Family Courts: New help with 'challenging' legal process

Boy and adult hold hands
Image caption The project will help people who are no longer eligible for legal aid and cannot afford legal representation

"It feels like someone has died in our family. We are grieving."

A man going through the family courts to stop his nephew from being adopted said it was "challenging", with the boy living in care in the meantime.

Steve, not his real name, is using a new support project set up to help people in Wales going through the courts to contest adoption and other family issues.

The Family Court Companion (FCC) is being officially launched later.

It is helping Steve, who is no longer eligible for legal aid and who cannot afford legal representation.

He hopes to challenge the court's decision after being told he could not become his nephew's guardian - after the boy previously lived with him - because he is already a full-time carer.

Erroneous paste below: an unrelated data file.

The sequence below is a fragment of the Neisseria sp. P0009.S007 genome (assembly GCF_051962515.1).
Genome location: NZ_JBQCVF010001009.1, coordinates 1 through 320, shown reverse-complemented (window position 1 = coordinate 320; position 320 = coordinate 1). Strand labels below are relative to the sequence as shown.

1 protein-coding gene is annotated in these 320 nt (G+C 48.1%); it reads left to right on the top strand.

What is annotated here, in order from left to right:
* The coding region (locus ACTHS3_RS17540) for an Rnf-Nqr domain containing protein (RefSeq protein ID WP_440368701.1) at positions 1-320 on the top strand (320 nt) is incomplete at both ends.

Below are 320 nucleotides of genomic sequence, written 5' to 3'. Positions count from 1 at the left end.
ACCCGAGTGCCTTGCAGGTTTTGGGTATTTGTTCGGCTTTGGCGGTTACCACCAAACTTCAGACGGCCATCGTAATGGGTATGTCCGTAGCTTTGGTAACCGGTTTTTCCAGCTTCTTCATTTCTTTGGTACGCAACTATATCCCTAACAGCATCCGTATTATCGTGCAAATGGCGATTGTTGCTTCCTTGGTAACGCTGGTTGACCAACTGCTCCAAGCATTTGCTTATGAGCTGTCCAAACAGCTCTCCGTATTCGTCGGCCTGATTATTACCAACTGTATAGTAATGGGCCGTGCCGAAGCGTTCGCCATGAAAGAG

The project is managed by charity Cais, which helps recovery addicts and people with mental health problems, as well as their families.

So far, it has supported more than 40 families and about 80 children, but it is being widened.

Figures show there were 6,405 looked-after children in Wales in 2018 - a 52% increase since 2003.

Image caption Cais chief executive Clive Wolfendale said the project helps families through the "often-confusing legal process"

Steve said he had never been to court before, so attending the first hearing had been difficult: "It destroyed me. I thought I had a good chance of getting him back.

"When I was visiting my nephew it was hard to keep a smile on my face."

Cais chief executive Clive Wolfendale said family breakdown, the removal of children into care and contested adoption could be "hugely distressing, damaging and disruptive for children and for parents".

He described the project as a "much-needed initiative which will provide objective advocates for families as they navigate the often-confusing legal process".

It has received funding from the National Lottery Community Fund to recruit caseworkers as well train more volunteers to support to families, some described as "deprived and marginalised".

Caseworkers help children remain with their families when it is safe to do so.

Steve said the FCC project had been a "big help" with advice such as filling out "daunting" paperwork.

"You've got to make sure you get it right," he said.

"To have someone there to support you is a big help."

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